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Kickapoo Coffee Changes Name Over Cultural Appropriation Concerns

Company Founders Apologize To US Kickapoo Tribes, Say New Name Will Be Announced Later This Year

Coffee cup
Scott Rocher (CC-BY-NC)

The owners of a popular Wisconsin coffee company say they’re changing their name over concerns about appropriation of American Indian culture.

Kickapoo Coffee is named after the Kickapoo River Valley, which runs near Viroqua where the company was started. But the name comes from a Native American nation who lived in Wisconsin during the 17th century.

“We were ignorant to the fact that the name of the river actually has a deeper history, that’s the name of a people, of the Kickapoo Nation,” said TJ Semanchin, a founder and owner of Kickapoo Coffee.

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Semanchin said the company has never been confronted about using the name. He and his partner, Caleb Nicholes, began reflecting on the connection to the Kickapoo Tribes over the last year.

“We recognized that this really is an act of appropriation and once that kind of reality sunk in, I think we realized that there’s only one right decision here and that was to step away from the name,” Semanchin said.

Kickapoo is commonly used in communities along the river and appears on streets, restaurants and a local school district. Semanchin said the company hasn’t called for other regional businesses to give up the name.

“We are selling and marketing our brand nationally and as we grow as a result of some of our success, that kind of local connotation that we have in Wisconsin has faded,” Semanchin said. “I don’t think we’re taking a position or making a statement that anyone else should, we’re not challenging anyone to follow suit.”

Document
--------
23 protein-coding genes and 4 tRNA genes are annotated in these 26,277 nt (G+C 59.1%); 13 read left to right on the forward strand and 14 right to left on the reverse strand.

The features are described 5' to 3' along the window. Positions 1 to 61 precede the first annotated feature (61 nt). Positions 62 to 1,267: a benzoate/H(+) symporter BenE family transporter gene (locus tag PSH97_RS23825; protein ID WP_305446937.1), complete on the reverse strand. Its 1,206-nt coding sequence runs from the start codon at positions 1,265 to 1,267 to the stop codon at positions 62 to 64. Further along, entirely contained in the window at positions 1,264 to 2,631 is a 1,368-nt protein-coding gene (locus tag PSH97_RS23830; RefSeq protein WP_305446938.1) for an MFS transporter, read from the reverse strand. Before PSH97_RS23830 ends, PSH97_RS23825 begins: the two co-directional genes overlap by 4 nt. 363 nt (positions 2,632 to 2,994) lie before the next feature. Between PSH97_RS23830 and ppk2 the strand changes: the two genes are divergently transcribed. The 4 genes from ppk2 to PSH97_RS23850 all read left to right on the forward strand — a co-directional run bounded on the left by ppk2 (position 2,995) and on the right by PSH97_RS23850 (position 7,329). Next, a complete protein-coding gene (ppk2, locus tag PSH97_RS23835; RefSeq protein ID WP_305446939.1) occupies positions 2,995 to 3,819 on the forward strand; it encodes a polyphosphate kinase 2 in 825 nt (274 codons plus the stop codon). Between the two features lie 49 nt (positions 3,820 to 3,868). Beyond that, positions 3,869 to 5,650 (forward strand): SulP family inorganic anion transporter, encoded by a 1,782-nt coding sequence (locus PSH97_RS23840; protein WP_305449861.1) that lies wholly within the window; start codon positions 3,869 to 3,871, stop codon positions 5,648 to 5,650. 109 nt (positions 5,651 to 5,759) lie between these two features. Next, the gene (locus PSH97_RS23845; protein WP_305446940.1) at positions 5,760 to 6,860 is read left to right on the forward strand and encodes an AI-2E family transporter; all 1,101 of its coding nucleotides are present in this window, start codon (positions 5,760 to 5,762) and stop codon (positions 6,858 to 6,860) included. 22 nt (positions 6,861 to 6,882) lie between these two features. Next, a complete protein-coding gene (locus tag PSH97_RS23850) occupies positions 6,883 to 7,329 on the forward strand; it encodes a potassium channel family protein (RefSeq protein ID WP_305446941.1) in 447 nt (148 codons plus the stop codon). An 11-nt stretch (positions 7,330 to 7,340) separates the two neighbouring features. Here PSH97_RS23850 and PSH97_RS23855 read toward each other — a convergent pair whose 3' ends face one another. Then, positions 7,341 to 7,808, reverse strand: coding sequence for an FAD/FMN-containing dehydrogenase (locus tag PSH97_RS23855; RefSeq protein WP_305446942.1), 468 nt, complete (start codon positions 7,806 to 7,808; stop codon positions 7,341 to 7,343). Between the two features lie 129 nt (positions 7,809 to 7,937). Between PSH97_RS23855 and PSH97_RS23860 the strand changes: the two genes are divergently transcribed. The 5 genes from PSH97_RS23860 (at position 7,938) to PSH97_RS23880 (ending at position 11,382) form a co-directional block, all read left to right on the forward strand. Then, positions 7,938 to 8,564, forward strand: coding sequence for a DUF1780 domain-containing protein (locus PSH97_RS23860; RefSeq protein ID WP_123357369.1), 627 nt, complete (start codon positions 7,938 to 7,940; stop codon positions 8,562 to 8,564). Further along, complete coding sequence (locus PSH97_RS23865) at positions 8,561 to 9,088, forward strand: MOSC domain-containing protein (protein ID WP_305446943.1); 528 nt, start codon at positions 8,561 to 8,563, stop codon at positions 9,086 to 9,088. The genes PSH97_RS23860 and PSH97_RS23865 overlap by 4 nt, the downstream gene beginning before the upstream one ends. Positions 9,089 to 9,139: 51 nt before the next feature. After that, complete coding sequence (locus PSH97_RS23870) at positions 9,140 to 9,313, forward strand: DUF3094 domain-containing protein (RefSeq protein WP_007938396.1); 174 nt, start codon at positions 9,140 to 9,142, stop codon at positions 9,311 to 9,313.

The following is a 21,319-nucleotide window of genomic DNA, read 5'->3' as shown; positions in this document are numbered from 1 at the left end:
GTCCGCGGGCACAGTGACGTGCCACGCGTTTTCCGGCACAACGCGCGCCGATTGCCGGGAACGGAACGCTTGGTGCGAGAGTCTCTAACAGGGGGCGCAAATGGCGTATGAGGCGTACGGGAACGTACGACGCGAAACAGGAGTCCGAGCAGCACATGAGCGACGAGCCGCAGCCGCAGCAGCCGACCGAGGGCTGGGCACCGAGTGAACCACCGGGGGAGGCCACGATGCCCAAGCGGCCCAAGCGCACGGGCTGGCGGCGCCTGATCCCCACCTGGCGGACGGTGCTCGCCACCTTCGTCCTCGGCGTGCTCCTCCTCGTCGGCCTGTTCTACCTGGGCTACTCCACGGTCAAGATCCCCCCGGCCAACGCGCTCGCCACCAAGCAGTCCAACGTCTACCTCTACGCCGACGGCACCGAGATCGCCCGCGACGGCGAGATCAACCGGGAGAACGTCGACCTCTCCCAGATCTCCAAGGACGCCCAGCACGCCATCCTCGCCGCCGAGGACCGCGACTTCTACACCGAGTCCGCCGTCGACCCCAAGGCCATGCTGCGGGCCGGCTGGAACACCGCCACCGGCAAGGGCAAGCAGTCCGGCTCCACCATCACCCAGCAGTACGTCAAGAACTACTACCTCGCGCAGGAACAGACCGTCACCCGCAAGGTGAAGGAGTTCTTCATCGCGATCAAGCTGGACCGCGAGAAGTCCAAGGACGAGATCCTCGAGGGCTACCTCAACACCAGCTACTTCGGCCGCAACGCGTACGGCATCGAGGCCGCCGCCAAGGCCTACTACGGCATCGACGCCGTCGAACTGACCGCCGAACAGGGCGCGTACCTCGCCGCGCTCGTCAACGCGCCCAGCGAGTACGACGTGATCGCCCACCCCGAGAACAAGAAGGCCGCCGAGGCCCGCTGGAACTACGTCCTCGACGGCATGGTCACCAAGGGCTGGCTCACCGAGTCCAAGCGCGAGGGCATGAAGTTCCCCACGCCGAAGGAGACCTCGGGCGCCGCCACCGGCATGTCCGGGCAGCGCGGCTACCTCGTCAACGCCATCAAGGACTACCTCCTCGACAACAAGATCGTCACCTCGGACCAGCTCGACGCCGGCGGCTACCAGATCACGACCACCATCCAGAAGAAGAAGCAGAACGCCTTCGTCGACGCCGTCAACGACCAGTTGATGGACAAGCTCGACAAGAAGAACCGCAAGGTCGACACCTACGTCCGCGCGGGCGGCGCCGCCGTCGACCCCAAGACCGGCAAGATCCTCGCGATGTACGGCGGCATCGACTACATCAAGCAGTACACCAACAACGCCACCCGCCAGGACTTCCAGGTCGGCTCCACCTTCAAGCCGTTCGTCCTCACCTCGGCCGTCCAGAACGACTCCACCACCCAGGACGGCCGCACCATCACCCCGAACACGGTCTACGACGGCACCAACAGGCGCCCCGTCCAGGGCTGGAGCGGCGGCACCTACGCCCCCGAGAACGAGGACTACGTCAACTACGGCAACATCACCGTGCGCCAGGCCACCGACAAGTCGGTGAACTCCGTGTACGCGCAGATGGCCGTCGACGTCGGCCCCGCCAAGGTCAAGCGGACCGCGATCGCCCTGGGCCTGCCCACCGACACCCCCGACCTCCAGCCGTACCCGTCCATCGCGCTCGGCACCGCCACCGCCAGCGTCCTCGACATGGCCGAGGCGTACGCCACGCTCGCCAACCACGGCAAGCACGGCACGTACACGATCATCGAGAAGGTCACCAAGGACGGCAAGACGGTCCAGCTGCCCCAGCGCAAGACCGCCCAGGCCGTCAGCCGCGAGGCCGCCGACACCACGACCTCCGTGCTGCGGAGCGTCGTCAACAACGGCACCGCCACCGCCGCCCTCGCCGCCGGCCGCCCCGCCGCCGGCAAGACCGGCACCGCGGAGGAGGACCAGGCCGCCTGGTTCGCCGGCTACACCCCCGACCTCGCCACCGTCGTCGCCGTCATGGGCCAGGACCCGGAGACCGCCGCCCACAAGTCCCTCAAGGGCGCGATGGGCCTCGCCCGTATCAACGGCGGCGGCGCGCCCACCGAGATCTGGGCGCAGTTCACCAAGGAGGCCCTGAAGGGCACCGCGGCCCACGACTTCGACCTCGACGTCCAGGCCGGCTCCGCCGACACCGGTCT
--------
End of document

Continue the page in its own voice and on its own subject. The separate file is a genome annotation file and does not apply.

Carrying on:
Semanchin said he hopes the decision will start a community conversation about the issue and more people will understand the history behind the name.

Kickapoo Coffee has issued an apology to the three U.S. Kickapoo Tribes.

“It was surprising in this modern day that (Kickapoo Coffee) didn’t know about the Kickapoo Tribe, and not just us, but also in Kansas and Texas,” said David Pacheco, chairman of the Kickapoo Tribe of Oklahoma, in a press release from Kickapoo Coffee.

Pacheco did not respond to a request for additional comment.

Semanchin said an announcement about a new name will come out later this year. But he said the company wanted to first acknowledge the reason behind the change.

“We are not wanting to hide from the fact that we made a mistake with this name,” Semanchin said. “We want to just open the space for that dialogue to play out with our community and our customers and to not brush that aside and gloss it over with coming out with a new name and new packing and new marketing.”

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